A successful loss prevention strategy is critical to a grocery store’s profitability. Data from 2020 shows that for grocers, retail shrink makes up 2 to 3 percent of an average grocer’s revenue, a significant share when profit margins are often very narrow.
Although margins are already slim, grocery retailers can often find sustainable, long-term profitability by improving their loss prevention efforts. In this guide to loss prevention in grocery, we will go over the unique LP landscape of a grocery store and our top strategies to reduce shrink in grocery stores.
Why Is Loss Prevention Different for Grocery Retailers?
Like any other industry, grocery retail faces some unique challenges when it comes to protecting assets and reducing loss, such as combating food waste. According to data from ReFED, retailers generate 10.5 million tons of surplus food, and nearly 35 percent of that goes in the trash. For many grocers, a significant portion of their LP strategy goes toward reducing inventory loss, caused by issues like food expiration and improper storage.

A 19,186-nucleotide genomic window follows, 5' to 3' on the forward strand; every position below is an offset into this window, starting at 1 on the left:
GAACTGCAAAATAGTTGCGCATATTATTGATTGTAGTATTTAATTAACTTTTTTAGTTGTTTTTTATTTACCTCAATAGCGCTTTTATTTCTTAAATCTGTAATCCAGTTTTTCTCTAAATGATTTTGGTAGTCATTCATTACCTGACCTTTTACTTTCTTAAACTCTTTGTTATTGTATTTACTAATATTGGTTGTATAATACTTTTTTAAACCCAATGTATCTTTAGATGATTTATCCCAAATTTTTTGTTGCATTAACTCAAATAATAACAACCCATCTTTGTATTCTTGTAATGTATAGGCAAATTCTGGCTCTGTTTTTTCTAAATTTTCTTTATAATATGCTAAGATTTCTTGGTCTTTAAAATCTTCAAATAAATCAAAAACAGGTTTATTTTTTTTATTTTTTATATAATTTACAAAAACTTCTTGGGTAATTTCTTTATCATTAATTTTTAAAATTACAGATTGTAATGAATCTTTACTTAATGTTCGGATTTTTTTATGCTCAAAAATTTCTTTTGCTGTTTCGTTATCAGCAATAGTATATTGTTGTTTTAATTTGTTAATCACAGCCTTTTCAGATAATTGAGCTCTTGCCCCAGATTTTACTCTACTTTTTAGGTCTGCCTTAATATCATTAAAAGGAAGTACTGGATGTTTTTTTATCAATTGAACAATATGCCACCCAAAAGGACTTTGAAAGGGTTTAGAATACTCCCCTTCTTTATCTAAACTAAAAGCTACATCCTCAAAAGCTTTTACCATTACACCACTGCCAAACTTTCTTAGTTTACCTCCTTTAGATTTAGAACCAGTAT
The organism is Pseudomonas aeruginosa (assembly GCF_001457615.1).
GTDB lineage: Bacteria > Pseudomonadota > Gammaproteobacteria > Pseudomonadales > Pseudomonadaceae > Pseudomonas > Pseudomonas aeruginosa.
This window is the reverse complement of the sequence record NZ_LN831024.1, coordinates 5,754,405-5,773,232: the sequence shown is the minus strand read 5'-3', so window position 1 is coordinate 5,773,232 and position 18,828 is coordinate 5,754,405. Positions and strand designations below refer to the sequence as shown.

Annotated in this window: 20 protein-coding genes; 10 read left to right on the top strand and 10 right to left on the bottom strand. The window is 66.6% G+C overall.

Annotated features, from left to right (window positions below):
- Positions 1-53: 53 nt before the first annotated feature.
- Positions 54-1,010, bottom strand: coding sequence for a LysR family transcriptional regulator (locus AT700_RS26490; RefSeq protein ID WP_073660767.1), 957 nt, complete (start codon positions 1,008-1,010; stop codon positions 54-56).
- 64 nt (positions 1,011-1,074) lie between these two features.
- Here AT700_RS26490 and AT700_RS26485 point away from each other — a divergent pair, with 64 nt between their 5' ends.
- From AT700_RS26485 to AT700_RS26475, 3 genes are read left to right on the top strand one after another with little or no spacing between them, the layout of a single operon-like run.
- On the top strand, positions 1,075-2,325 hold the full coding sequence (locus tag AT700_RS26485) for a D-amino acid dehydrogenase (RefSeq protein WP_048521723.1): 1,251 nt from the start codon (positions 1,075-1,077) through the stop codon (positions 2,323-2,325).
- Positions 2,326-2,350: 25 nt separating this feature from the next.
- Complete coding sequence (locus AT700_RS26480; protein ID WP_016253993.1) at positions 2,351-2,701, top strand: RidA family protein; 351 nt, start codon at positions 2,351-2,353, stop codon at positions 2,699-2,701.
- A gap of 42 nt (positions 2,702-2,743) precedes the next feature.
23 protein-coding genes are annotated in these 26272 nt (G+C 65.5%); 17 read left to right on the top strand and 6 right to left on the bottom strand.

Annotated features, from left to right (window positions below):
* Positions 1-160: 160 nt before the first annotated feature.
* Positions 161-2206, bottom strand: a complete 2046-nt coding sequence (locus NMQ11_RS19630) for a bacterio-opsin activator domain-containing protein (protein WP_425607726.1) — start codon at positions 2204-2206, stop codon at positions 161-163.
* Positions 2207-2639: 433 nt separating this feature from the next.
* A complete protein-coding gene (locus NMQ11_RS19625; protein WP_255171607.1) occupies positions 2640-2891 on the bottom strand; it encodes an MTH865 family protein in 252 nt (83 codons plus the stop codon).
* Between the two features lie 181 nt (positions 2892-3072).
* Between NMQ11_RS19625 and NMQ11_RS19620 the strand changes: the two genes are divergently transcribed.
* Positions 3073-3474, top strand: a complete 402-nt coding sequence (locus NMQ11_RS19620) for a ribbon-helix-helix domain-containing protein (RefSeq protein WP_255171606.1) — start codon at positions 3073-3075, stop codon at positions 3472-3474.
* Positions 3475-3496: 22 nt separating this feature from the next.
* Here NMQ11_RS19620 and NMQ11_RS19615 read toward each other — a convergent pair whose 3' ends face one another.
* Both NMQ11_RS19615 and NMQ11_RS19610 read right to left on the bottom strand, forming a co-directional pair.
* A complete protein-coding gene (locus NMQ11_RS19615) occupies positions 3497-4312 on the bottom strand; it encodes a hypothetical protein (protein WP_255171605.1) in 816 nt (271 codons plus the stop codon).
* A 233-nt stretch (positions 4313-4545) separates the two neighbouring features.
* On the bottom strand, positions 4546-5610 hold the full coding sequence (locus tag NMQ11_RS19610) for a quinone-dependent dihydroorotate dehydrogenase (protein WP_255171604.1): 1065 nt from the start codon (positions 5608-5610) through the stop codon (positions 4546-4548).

Grocery stores also need to determine exactly how to protect their merchandise, from fresh produce and meats to consumer packaged goods and cosmetics. Because their product range is so varied, go-to loss prevention methods like using anti-theft retail security tags are trickier to implement. Many retail LP systems use lightweight security tags and flat labels to protect all kinds of items, including packaged goods, produce, and even wine bottles.
Some LP systems are susceptible to environmental interference from liquids and metals, which can be found throughout a grocery store. Because interference can impact an LP system’s ability to detect nearby tags, grocers are often limited to fewer types of loss prevention technology. However, many retailers have successfully combined two or more technologies in one system, which is an ideal alternative for grocery retailers.
6 Loss Prevention Strategies for Grocery Stores
As loss prevention becomes both a higher priority and a bigger challenge in the age of digitization in retail, grocery stores should upgrade their LP strategy and proactively protect their profits. Here are our top 6 recommendations for an effective loss prevention strategy in grocery stores: